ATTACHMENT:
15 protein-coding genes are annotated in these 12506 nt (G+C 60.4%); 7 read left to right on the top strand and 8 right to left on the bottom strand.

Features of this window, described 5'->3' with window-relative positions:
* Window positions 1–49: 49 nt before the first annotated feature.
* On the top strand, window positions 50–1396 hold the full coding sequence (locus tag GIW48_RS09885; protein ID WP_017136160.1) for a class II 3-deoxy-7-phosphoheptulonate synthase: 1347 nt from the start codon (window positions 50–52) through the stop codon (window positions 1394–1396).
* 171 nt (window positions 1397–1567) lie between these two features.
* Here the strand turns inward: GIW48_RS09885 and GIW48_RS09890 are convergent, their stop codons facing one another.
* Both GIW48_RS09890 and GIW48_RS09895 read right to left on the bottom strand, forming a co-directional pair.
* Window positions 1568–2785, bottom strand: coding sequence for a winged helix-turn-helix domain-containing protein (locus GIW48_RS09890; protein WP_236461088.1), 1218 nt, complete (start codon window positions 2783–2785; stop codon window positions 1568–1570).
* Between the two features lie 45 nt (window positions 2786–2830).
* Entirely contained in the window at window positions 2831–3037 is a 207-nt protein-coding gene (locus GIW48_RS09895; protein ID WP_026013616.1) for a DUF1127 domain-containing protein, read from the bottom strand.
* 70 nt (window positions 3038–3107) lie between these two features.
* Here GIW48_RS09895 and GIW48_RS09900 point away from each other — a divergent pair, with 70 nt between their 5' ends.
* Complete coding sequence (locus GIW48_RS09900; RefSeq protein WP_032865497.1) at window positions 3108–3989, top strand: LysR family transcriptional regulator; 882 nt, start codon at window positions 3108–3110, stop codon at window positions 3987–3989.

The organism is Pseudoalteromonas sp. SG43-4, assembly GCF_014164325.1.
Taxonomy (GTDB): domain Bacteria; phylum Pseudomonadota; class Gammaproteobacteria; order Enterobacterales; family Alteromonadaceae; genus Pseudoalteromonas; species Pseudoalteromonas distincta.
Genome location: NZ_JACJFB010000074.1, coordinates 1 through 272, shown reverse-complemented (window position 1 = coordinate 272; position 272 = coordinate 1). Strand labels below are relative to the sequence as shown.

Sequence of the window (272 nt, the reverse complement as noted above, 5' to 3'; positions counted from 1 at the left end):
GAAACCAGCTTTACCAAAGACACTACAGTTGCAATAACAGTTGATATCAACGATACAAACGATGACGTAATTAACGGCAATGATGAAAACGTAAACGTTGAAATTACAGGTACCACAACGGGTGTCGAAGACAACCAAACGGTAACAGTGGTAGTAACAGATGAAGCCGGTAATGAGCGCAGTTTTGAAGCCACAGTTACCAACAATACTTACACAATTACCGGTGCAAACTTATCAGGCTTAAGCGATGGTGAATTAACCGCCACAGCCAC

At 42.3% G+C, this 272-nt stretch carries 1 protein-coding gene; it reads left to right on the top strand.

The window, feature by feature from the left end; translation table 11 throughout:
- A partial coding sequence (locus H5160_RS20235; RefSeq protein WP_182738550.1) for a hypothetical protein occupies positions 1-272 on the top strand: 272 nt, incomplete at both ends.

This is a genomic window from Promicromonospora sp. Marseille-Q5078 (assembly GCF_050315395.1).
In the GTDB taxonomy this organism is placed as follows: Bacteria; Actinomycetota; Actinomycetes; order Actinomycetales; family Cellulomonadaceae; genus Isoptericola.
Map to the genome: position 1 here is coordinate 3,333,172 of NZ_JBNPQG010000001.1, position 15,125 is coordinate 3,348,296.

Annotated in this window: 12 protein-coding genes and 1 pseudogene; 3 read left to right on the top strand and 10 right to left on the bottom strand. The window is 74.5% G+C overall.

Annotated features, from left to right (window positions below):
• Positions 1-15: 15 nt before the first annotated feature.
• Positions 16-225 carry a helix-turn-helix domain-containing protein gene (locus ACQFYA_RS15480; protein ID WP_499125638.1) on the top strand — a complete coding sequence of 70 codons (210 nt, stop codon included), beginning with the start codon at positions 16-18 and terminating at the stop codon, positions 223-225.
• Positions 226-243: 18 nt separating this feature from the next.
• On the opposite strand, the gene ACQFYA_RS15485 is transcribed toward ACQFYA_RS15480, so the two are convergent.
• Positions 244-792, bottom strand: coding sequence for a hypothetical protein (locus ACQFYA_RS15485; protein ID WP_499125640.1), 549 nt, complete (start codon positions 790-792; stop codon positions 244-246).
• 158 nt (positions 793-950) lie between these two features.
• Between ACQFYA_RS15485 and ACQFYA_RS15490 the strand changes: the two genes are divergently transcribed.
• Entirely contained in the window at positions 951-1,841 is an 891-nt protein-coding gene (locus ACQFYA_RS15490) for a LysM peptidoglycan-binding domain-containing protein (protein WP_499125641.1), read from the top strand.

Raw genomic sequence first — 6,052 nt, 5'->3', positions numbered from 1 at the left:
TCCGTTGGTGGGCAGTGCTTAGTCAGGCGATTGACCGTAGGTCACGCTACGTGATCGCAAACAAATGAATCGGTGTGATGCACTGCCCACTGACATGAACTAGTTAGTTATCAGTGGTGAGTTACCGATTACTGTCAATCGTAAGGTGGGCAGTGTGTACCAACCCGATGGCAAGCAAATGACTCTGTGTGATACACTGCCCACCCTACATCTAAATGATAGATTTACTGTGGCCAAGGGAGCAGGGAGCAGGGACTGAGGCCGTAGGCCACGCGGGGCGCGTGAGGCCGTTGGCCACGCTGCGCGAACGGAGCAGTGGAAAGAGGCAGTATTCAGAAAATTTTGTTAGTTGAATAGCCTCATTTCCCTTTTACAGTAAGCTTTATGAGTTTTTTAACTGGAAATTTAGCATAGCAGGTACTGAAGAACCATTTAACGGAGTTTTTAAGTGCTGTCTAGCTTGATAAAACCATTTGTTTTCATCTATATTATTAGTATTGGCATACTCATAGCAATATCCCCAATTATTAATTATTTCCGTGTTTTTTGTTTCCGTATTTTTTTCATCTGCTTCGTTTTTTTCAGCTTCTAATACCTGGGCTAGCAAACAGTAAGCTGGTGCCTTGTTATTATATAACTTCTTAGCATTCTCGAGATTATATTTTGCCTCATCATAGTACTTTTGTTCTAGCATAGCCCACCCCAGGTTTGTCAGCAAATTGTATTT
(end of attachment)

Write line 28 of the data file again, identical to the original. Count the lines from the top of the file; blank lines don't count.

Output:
• Positions 16-225 carry a helix-turn-helix domain-containing protein gene (locus ACQFYA_RS15480; protein ID WP_499125638.1) on the top strand — a complete coding sequence of 70 codons (210 nt, stop codon included), beginning with the start codon at positions 16-18 and terminating at the stop codon, positions 223-225.